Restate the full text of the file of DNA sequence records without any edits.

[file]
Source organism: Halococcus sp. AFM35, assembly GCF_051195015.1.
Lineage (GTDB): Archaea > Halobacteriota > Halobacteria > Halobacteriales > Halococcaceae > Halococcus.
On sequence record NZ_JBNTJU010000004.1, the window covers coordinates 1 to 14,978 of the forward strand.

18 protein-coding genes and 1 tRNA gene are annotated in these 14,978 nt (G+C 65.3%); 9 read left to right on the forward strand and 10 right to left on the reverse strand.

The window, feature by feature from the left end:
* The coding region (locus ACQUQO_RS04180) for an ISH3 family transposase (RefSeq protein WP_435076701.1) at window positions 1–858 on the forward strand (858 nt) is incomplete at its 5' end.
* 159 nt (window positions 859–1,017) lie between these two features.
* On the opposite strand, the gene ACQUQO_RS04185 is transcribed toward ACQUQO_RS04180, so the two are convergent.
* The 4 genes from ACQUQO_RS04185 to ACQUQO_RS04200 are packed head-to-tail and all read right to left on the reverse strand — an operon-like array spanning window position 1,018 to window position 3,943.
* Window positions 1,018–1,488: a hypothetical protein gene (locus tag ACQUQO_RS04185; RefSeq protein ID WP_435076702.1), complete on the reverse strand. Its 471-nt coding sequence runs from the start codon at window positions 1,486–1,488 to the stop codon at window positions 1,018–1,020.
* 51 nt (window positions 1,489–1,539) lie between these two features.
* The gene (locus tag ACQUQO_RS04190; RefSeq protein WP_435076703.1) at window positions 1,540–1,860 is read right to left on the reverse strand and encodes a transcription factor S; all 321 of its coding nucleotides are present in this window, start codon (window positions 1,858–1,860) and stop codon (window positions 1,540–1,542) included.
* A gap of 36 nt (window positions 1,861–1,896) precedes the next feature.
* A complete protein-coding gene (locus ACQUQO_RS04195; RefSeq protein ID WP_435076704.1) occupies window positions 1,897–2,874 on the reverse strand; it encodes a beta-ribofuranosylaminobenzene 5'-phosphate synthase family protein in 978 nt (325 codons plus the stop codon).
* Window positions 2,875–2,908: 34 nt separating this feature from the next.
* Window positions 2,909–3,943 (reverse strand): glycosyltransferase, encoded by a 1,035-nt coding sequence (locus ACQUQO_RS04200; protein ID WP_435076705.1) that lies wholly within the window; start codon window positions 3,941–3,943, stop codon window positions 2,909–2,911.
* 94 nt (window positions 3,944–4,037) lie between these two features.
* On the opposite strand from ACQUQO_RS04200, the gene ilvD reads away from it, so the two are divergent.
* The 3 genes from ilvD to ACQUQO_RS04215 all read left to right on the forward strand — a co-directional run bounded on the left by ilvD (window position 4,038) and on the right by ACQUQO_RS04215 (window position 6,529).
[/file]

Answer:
Source organism: Halococcus sp. AFM35, assembly GCF_051195015.1.
Lineage (GTDB): Archaea > Halobacteriota > Halobacteria > Halobacteriales > Halococcaceae > Halococcus.
On sequence record NZ_JBNTJU010000004.1, the window covers coordinates 1 to 14,978 of the forward strand.

18 protein-coding genes and 1 tRNA gene are annotated in these 14,978 nt (G+C 65.3%); 9 read left to right on the forward strand and 10 right to left on the reverse strand.

The window, feature by feature from the left end:
* The coding region (locus ACQUQO_RS04180) for an ISH3 family transposase (RefSeq protein WP_435076701.1) at window positions 1–858 on the forward strand (858 nt) is incomplete at its 5' end.
* 159 nt (window positions 859–1,017) lie between these two features.
* On the opposite strand, the gene ACQUQO_RS04185 is transcribed toward ACQUQO_RS04180, so the two are convergent.
* The 4 genes from ACQUQO_RS04185 to ACQUQO_RS04200 are packed head-to-tail and all read right to left on the reverse strand — an operon-like array spanning window position 1,018 to window position 3,943.
* Window positions 1,018–1,488: a hypothetical protein gene (locus tag ACQUQO_RS04185; RefSeq protein ID WP_435076702.1), complete on the reverse strand. Its 471-nt coding sequence runs from the start codon at window positions 1,486–1,488 to the stop codon at window positions 1,018–1,020.
* 51 nt (window positions 1,489–1,539) lie between these two features.
* The gene (locus tag ACQUQO_RS04190; RefSeq protein WP_435076703.1) at window positions 1,540–1,860 is read right to left on the reverse strand and encodes a transcription factor S; all 321 of its coding nucleotides are present in this window, start codon (window positions 1,858–1,860) and stop codon (window positions 1,540–1,542) included.
* A gap of 36 nt (window positions 1,861–1,896) precedes the next feature.
* A complete protein-coding gene (locus ACQUQO_RS04195; RefSeq protein ID WP_435076704.1) occupies window positions 1,897–2,874 on the reverse strand; it encodes a beta-ribofuranosylaminobenzene 5'-phosphate synthase family protein in 978 nt (325 codons plus the stop codon).
* Window positions 2,875–2,908: 34 nt separating this feature from the next.
* Window positions 2,909–3,943 (reverse strand): glycosyltransferase, encoded by a 1,035-nt coding sequence (locus ACQUQO_RS04200; protein ID WP_435076705.1) that lies wholly within the window; start codon window positions 3,941–3,943, stop codon window positions 2,909–2,911.
* 94 nt (window positions 3,944–4,037) lie between these two features.
* On the opposite strand from ACQUQO_RS04200, the gene ilvD reads away from it, so the two are divergent.
* The 3 genes from ilvD to ACQUQO_RS04215 all read left to right on the forward strand — a co-directional run bounded on the left by ilvD (window position 4,038) and on the right by ACQUQO_RS04215 (window position 6,529).